Cryopreserved Placental Membranes Containing Viable Cells Result in High Closure Rate of Nonhealing Upper and Lower Extremity Wounds of Non-Diabetic and Non-Venous Pathophysiology

Eric L. Johnson, MD; Molly Saunders, BS; Tanushree Thote, PhD; Alla Danilkovitch, PhD


Wounds. 2021;33(2):34-40. 

In This Article

Materials and Methods

Study Design

This was a single-center retrospective analysis evaluating the clinical outcomes of vCPM plus SOC in the treatment of upper-extremity and lower-extremity wounds of nondiabetic and nonvenous pathophysiology. To be included in the study, patients were required to have a nonhealing wound that was neither a DFU nor a VLU and had to be receiving vCPM as part of their treatment regimen. Nonhealing wounds were defined as either present for at least 4 weeks with no progression toward closure, or those in patients with significant comorbidities that put them at a high risk of nonclosure. Patients could not be receiving any other skin substitutes during the course of vCPM treatment. Data were deidentified and retrospectively collected through chart review. This study was conducted in compliance with the principles outlined in the Declaration of Helsinki. Due to the retrospective nature of this study, Institutional Review Board approval was waived.

Graft Description and Treatment Regimen

Both vCPM-amnion (Grafix PRIME; Osiris Therapeutics, Inc.) and vCPM-chorion (Grafix CORE; Osiris Therapeutics, Inc.) are aseptically processed from donated human placental tissue following rigorous quality-assurance standards. The vCPM product is a minimally manipulated tissue allograft indicated for use as a cover for acute and chronic wounds without restriction to etiology or location. It is supplied in sheet form and packaged within a cryobag contained within a heat-sealed pouch. To thaw, the cryobag is removed from the pouch and placed into room temperature sterile saline or water. Once thawed, the graft is removed from the pouch and placed into a second sterile basin with saline to rinse. After rinsing, the graft is removed from the plastic backing and placed onto the wound. It is supplied in several different sizes (3 cm x 4 cm, 2 cm x 3 cm, 1.5 cm x 2 cm, 16 mm disc) and can be stored between -75°C and -85°C.[7,8]

Wounds were treated and dressed according to the Bozeman Health Wound and Hyperbaric Center SOC which is in accordance with nationally accepted guidelines. Such guidelines state that SOC consists of evaluating wounds for any systemic issues that would impair closure, cleansing and debridement, maintenance of a moist wound environment, infection and biofilm management, nutritional support, management for edema and exudate, and offloading and/or compression dependent on wound location.[3] At the Bozeman Health Wound and Hyperbaric Center, it is routine to use DNA sequencing to identify biofilm and address the findings prior to using any advanced skin substitutes. Based on physician interpretation of the molecular findings, topical antibiofilm agents were utilized before any vCPM allograft was placed. Prior to application of vCPM, wounds were cleaned and debrided with a curette to remove dead and necrotic tissue. Cleansing depended on provider preference, but usual practice involved a hypochlorous acid/sodium chloride cleanser. Patients received vCPM-amnion, vCPM-chorion, or a combination of both. The lack of the epithelial layer makes chorion-derived vCPM "jelly-like," which makes it better suited for deep or tunneling wounds. On the other hand, vCPM-amnion is recommended for more superficial wounds. For patients who received both types, these grafts were not applied simultaneously; rather, the graft type was chosen on a week-to-week basis. The graft was applied weekly as recommended for most cases; however, in some cases, the frequency of applications deviated at the investigator's discretion. The number of grafts used per patient varied based on the size of the wound. Graft was applied to cover the entire wound. Following vCPM application, wounds were typically dressed with either Mepitel (Mölnlycke Health Care) or ADAPTIC TOUCH (KCI, now part of 3M Company) in accordance with manufacturer's instructions. Patients typically returned to the clinic on a weekly or biweekly basis for ulcer assessments, which included ruler measurements and photography of the wound, as well as adverse event (AE) assessments. Patients were followed for clinical and safety outcomes until complete wound closure, or until the investigator terminated vCPM application.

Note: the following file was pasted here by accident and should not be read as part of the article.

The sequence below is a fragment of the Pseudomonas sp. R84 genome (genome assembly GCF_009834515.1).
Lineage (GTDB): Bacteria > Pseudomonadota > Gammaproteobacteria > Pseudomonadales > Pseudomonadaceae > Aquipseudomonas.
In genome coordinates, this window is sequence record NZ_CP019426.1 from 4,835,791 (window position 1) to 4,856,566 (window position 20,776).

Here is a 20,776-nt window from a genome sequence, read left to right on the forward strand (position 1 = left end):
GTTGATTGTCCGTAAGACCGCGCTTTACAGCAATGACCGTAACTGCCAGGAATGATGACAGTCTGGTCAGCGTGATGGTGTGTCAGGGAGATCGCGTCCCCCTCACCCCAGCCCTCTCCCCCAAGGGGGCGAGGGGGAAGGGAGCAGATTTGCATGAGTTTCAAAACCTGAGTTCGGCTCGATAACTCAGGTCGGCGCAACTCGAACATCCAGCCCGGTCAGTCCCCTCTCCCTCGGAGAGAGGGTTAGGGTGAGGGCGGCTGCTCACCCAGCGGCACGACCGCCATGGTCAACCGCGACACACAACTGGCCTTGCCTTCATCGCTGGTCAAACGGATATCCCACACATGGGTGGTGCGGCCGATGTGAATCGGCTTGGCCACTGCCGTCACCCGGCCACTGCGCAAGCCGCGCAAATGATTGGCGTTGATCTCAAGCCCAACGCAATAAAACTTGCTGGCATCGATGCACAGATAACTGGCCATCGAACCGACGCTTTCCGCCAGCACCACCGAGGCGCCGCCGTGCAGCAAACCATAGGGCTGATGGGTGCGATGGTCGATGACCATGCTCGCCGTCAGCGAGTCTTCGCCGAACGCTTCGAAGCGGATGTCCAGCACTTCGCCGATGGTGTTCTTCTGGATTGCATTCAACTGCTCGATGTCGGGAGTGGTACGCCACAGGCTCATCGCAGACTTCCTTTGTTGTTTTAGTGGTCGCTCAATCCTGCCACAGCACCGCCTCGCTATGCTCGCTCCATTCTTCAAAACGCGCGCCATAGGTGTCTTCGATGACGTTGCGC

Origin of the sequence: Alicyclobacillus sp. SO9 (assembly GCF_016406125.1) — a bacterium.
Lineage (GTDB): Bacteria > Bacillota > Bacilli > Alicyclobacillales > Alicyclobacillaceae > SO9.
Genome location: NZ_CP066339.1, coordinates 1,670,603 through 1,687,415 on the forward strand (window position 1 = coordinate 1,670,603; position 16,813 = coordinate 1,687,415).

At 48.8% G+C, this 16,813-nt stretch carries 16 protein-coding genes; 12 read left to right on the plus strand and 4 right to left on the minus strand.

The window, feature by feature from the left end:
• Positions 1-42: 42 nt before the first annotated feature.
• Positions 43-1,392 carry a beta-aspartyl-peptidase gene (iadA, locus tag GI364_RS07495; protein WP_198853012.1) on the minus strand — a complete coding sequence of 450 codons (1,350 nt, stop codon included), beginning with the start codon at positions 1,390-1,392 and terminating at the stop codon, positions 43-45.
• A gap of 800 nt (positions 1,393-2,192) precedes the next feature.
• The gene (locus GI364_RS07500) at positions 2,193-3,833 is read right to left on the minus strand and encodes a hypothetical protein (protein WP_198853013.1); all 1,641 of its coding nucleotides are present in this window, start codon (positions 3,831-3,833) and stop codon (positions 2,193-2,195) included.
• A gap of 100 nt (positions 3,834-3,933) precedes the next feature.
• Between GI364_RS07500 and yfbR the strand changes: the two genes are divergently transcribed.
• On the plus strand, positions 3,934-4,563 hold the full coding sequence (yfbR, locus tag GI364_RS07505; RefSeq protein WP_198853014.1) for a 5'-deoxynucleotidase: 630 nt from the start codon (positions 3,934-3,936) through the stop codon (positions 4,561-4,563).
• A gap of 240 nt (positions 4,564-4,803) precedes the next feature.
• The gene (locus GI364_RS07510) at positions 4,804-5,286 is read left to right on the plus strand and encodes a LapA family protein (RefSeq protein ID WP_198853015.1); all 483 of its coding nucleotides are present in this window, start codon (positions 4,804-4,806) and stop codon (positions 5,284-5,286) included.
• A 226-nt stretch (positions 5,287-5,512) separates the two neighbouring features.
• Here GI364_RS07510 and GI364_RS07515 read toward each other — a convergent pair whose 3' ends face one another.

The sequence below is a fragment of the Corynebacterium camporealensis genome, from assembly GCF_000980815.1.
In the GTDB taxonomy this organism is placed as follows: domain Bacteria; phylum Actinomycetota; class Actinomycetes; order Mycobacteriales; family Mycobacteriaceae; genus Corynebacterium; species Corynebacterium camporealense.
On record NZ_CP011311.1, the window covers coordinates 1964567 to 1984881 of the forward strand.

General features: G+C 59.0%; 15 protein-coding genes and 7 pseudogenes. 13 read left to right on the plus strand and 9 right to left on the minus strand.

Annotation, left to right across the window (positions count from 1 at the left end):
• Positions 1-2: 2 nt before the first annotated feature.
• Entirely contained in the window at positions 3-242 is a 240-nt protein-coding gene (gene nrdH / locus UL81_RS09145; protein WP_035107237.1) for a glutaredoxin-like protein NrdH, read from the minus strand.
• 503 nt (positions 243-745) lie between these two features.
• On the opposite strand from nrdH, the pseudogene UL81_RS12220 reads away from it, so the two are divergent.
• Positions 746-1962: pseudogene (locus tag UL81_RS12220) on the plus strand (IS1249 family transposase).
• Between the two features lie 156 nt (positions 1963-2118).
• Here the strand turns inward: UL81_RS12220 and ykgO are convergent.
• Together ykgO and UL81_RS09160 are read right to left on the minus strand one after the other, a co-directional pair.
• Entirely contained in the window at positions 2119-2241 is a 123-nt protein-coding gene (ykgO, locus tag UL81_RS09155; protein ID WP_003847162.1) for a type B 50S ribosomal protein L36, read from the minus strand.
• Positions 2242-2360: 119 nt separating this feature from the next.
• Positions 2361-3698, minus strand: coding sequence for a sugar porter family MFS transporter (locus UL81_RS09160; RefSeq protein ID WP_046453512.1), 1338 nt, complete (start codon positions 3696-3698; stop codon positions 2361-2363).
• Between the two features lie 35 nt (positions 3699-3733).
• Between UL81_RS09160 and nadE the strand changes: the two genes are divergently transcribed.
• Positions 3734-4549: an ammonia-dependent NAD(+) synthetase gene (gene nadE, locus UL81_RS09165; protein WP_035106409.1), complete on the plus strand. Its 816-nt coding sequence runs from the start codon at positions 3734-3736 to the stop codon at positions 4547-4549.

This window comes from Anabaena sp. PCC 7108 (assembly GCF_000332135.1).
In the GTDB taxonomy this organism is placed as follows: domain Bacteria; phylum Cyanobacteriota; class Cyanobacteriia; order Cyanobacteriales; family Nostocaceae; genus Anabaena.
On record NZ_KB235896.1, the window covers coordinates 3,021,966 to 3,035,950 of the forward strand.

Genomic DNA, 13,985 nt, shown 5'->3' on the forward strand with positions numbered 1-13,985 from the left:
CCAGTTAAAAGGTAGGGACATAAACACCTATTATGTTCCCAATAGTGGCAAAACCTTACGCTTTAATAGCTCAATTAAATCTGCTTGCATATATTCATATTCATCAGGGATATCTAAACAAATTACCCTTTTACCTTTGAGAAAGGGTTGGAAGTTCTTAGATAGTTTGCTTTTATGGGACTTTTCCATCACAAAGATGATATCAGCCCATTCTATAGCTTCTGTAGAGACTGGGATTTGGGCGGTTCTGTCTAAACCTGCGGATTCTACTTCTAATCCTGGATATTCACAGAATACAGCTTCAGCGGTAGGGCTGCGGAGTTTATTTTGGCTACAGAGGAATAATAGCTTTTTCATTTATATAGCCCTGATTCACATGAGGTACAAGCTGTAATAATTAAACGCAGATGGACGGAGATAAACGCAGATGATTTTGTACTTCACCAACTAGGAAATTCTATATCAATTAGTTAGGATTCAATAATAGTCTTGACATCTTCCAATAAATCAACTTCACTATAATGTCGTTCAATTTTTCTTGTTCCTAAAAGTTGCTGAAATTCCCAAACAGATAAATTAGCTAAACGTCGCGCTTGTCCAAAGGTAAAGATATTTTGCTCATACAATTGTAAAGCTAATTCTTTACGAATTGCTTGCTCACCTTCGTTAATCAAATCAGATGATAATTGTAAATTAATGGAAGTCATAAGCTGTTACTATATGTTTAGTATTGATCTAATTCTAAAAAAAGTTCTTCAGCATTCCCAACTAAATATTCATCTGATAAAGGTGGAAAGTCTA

Clinical Outcomes and Statistical Analyses

The primary endpoint was complete wound closure, defined as 100% re-epithelialization, as determined by the investigator. Additional endpoints included time to closure, number of applications, percent area reduction (PAR) for nonclosed wounds, and number of vCPM-related AEs.

Separate analyses were conducted of vCPM-chorion and vCPM-amnion treatment groups as well as of upper-extremity and lower-extremity wounds. Amnion and chorion have been shown to have similar structural and functional properties.[13] Due to this fact, the authors hypothesized that results would suggest no difference in closure outcomes between the 2 comparator groups.

Descriptive statistics for categorical variables are presented as frequencies and percentages, and as means, standard deviations, medians, and ranges for continuous variables. P values were determined using a X2 test and Kruskal-Wallis test for nonparametric samples for categorical and continuous variables, respectively. A P value of less than or equal to .05 was considered significant.